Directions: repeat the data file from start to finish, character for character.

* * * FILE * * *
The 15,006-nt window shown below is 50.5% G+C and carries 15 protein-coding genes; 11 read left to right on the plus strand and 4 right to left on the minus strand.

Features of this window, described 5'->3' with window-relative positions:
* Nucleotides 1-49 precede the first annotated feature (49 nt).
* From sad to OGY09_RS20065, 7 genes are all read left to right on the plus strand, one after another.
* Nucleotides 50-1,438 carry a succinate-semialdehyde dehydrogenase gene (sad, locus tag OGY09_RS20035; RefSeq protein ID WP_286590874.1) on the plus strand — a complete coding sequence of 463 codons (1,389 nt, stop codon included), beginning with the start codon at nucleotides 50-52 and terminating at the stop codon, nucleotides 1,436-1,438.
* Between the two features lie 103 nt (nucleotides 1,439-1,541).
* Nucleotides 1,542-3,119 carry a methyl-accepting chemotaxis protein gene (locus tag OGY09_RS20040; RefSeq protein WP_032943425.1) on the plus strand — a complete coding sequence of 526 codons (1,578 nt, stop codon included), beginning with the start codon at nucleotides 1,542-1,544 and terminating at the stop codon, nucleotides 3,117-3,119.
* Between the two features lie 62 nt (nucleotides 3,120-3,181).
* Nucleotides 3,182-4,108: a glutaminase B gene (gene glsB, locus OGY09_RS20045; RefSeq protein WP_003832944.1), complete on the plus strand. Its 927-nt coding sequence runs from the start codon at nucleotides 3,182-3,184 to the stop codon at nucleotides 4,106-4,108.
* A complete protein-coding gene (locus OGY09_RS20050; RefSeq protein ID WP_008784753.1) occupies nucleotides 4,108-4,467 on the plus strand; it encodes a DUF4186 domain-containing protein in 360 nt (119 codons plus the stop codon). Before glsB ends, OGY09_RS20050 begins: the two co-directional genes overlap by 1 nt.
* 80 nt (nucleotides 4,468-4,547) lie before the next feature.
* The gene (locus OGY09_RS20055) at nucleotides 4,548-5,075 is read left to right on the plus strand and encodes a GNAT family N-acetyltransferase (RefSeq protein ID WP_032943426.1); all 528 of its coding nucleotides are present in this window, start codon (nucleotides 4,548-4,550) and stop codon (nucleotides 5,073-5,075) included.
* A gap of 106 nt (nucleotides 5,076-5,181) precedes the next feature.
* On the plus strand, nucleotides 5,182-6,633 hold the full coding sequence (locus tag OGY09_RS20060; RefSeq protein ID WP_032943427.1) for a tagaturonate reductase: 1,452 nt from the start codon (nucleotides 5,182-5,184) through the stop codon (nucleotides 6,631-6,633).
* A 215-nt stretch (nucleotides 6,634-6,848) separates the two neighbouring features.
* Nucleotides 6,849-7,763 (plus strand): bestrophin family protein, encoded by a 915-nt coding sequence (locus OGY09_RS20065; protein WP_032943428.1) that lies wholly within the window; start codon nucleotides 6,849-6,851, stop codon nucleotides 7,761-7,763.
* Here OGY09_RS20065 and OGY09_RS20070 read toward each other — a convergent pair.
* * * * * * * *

The 15,006-nt window shown below is 50.5% G+C and carries 15 protein-coding genes; 11 read left to right on the plus strand and 4 right to left on the minus strand.

Features of this window, described 5'->3' with window-relative positions:
* Nucleotides 1-49 precede the first annotated feature (49 nt).
* From sad to OGY09_RS20065, 7 genes are all read left to right on the plus strand, one after another.
* Nucleotides 50-1,438 carry a succinate-semialdehyde dehydrogenase gene (sad, locus tag OGY09_RS20035; RefSeq protein ID WP_286590874.1) on the plus strand — a complete coding sequence of 463 codons (1,389 nt, stop codon included), beginning with the start codon at nucleotides 50-52 and terminating at the stop codon, nucleotides 1,436-1,438.
* Between the two features lie 103 nt (nucleotides 1,439-1,541).
* Nucleotides 1,542-3,119 carry a methyl-accepting chemotaxis protein gene (locus tag OGY09_RS20040; RefSeq protein WP_032943425.1) on the plus strand — a complete coding sequence of 526 codons (1,578 nt, stop codon included), beginning with the start codon at nucleotides 1,542-1,544 and terminating at the stop codon, nucleotides 3,117-3,119.
* Between the two features lie 62 nt (nucleotides 3,120-3,181).
* Nucleotides 3,182-4,108: a glutaminase B gene (gene glsB, locus OGY09_RS20045; RefSeq protein WP_003832944.1), complete on the plus strand. Its 927-nt coding sequence runs from the start codon at nucleotides 3,182-3,184 to the stop codon at nucleotides 4,106-4,108.
* A complete protein-coding gene (locus OGY09_RS20050; RefSeq protein ID WP_008784753.1) occupies nucleotides 4,108-4,467 on the plus strand; it encodes a DUF4186 domain-containing protein in 360 nt (119 codons plus the stop codon). Before glsB ends, OGY09_RS20050 begins: the two co-directional genes overlap by 1 nt.
* 80 nt (nucleotides 4,468-4,547) lie before the next feature.
* The gene (locus OGY09_RS20055) at nucleotides 4,548-5,075 is read left to right on the plus strand and encodes a GNAT family N-acetyltransferase (RefSeq protein ID WP_032943426.1); all 528 of its coding nucleotides are present in this window, start codon (nucleotides 4,548-4,550) and stop codon (nucleotides 5,073-5,075) included.
* A gap of 106 nt (nucleotides 5,076-5,181) precedes the next feature.
* On the plus strand, nucleotides 5,182-6,633 hold the full coding sequence (locus tag OGY09_RS20060; RefSeq protein ID WP_032943427.1) for a tagaturonate reductase: 1,452 nt from the start codon (nucleotides 5,182-5,184) through the stop codon (nucleotides 6,631-6,633).
* A 215-nt stretch (nucleotides 6,634-6,848) separates the two neighbouring features.
* Nucleotides 6,849-7,763 (plus strand): bestrophin family protein, encoded by a 915-nt coding sequence (locus OGY09_RS20065; protein WP_032943428.1) that lies wholly within the window; start codon nucleotides 6,849-6,851, stop codon nucleotides 7,761-7,763.
* Here OGY09_RS20065 and OGY09_RS20070 read toward each other — a convergent pair.